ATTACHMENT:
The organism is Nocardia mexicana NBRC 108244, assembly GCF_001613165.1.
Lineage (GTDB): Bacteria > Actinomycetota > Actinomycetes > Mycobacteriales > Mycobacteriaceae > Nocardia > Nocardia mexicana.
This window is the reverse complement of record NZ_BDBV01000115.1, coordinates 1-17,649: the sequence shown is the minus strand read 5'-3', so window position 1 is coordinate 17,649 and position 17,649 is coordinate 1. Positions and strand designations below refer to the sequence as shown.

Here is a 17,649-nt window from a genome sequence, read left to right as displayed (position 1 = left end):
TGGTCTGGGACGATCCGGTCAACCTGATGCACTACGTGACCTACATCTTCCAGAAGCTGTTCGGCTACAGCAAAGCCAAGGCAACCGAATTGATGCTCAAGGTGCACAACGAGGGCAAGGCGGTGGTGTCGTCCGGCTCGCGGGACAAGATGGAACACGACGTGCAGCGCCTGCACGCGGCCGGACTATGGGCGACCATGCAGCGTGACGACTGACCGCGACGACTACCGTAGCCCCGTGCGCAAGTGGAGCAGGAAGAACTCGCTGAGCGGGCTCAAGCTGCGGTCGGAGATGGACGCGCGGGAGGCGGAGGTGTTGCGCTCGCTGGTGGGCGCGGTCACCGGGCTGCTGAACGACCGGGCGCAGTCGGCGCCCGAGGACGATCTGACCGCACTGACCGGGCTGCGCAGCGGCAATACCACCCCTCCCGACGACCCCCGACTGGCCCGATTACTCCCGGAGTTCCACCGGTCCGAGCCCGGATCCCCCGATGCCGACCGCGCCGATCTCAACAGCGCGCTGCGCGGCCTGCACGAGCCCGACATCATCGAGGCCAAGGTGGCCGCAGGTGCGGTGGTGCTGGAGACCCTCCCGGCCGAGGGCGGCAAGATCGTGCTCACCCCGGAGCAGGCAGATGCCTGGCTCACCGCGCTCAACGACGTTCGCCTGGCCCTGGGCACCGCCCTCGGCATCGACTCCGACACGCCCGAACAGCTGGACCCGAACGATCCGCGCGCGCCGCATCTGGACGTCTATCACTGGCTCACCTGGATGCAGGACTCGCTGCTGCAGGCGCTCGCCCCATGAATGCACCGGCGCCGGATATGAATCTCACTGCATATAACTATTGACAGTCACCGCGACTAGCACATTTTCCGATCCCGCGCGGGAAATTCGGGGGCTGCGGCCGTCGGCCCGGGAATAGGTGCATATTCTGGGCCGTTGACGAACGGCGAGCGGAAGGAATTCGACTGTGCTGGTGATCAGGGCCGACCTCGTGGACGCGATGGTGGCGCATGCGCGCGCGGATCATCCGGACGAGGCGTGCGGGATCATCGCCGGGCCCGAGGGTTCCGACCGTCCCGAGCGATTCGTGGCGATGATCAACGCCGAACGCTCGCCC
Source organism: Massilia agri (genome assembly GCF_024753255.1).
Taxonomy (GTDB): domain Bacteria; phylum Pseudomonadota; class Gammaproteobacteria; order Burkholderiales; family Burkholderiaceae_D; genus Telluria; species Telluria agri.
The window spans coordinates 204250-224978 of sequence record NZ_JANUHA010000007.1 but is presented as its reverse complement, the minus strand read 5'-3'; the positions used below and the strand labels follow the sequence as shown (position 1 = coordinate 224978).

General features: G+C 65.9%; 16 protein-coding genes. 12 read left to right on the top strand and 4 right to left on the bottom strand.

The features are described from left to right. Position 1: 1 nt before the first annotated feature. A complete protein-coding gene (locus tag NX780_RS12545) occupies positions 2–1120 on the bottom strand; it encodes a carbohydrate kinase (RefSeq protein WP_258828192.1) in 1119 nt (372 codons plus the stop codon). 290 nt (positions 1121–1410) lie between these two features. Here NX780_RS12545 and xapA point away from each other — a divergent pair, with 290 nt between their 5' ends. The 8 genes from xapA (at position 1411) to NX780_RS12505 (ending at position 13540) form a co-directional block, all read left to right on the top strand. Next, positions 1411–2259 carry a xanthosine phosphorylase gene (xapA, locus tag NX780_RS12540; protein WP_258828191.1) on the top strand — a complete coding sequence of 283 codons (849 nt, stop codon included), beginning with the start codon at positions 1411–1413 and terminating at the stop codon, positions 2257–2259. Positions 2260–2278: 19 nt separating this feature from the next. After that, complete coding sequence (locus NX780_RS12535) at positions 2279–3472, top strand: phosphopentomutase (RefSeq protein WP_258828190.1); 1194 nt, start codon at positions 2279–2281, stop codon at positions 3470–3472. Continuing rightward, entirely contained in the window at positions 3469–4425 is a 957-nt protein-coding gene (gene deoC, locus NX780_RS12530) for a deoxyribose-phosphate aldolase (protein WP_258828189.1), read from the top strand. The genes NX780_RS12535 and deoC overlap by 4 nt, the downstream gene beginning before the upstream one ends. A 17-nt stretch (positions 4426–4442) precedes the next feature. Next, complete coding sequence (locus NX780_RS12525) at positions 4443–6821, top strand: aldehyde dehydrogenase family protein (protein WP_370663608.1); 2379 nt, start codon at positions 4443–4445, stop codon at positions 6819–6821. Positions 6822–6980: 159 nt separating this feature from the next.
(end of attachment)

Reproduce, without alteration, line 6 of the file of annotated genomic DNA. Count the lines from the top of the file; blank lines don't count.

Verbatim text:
Source organism: Massilia agri (genome assembly GCF_024753255.1).